The Fundamental Theorems of Welfare Economics state that a private property, perfectly competitive free market will maximize private and social welfare, and will result in an efficient allocation of resources through competition. Furthermore, if government decides to intervene in the market where no imperfections exist, deadweight losses will arise and will make government vulnerable to capture and corruption. These serve as the theoretical underpinnings of what has come to be known as the Washington Consensus – privatize, liberalize, deregulate.
The intentions of current rice price policies in the Philippines are
eminently laudable. But there is a vast gulf between policy intentions
and actual effects. For the past 30 years, the National Food Authority (NFA) has implemented the country’s rice price strategy – one often described as: “Buy high, store long, sell low.” Per Presidential Decree 4 (1972), only NFA may import or export rice. Given this monopoly, the NFA builds up rice stocks by importing milled rice or procuring paddy (unhusked rice or palay) from local farmers.
Recently, University of South Carolina professor Donald Weatherbee
delivered a lecture at De La Salle University regarding US-Southeast
Asian relations in the post 9-11 security environment. During the open forum that commenced, a Philippine foreign ministry official asked about the visitor’s views on the roots of terrorism after emphasizing that the current administration recognizes the link between the war on terrorism and the war on poverty. From the ensuing discussion, I gathered that many of our distinguished colleagues and professors share a similar view about poverty and terrorism.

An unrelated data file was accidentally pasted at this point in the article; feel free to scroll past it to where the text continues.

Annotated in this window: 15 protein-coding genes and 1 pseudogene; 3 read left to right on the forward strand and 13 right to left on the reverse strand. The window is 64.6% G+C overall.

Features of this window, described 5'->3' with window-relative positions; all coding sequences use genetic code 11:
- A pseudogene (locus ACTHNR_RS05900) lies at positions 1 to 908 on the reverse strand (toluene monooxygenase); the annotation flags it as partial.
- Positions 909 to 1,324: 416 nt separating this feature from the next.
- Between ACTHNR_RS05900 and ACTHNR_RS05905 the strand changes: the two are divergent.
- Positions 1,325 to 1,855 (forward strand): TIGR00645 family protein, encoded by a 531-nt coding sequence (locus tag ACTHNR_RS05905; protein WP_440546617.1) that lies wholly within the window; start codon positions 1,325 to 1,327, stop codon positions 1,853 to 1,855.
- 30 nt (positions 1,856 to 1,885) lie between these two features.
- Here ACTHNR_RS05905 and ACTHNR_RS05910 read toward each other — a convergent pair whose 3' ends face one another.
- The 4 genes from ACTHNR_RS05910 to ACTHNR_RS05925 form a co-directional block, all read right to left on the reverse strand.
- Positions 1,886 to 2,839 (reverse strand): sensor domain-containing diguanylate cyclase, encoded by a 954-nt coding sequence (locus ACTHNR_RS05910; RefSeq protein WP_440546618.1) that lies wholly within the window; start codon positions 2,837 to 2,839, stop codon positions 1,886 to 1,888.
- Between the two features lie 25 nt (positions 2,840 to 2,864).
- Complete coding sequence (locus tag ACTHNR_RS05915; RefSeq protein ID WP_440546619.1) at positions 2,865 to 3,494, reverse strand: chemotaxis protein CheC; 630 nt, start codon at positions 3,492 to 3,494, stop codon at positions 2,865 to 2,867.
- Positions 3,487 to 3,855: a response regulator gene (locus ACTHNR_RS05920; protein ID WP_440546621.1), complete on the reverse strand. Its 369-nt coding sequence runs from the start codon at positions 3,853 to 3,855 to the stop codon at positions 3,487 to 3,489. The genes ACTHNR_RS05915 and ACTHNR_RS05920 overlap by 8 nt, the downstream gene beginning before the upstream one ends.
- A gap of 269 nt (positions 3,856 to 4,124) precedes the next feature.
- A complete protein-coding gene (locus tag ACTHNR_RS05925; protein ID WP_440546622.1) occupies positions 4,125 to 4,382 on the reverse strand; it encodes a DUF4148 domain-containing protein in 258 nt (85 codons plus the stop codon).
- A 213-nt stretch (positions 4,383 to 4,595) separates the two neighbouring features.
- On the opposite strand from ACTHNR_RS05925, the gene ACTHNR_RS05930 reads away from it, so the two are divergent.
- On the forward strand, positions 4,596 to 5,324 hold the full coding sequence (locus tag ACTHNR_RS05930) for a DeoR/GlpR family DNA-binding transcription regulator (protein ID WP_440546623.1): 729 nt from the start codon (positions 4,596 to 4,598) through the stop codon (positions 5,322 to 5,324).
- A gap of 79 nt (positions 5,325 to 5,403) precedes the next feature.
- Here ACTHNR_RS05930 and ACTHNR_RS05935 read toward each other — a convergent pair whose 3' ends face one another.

For most economists, the idea of increasing the minimum wage is taboo. Raise the idea and one instantly gets tagged for being a leftist. Mention the thought and everybody jumps on one for defying the law of supply and demand. Tinker with it and one supposedly endangers the
health of the economy by increasing the rate of unemployment.
The cost of producing rice in the Philippines is uncompetitive. Why?
Because rice is very expensive in the Philippines. Filipino consumers
suffer rice prices that are double to triple those borne by Thai or
As most developing countries and economies in transition legislate
their competition laws, it becomes fashionable to talk about competition policy. What exactly is competition policy and why does a country need it? Isn’t trade liberalization enough to ensure competition? Wouldn’t competition lead to cutthroat rivalry that would eventually result in the death of domestic firms and domination by large firms as feared by some sectors in society?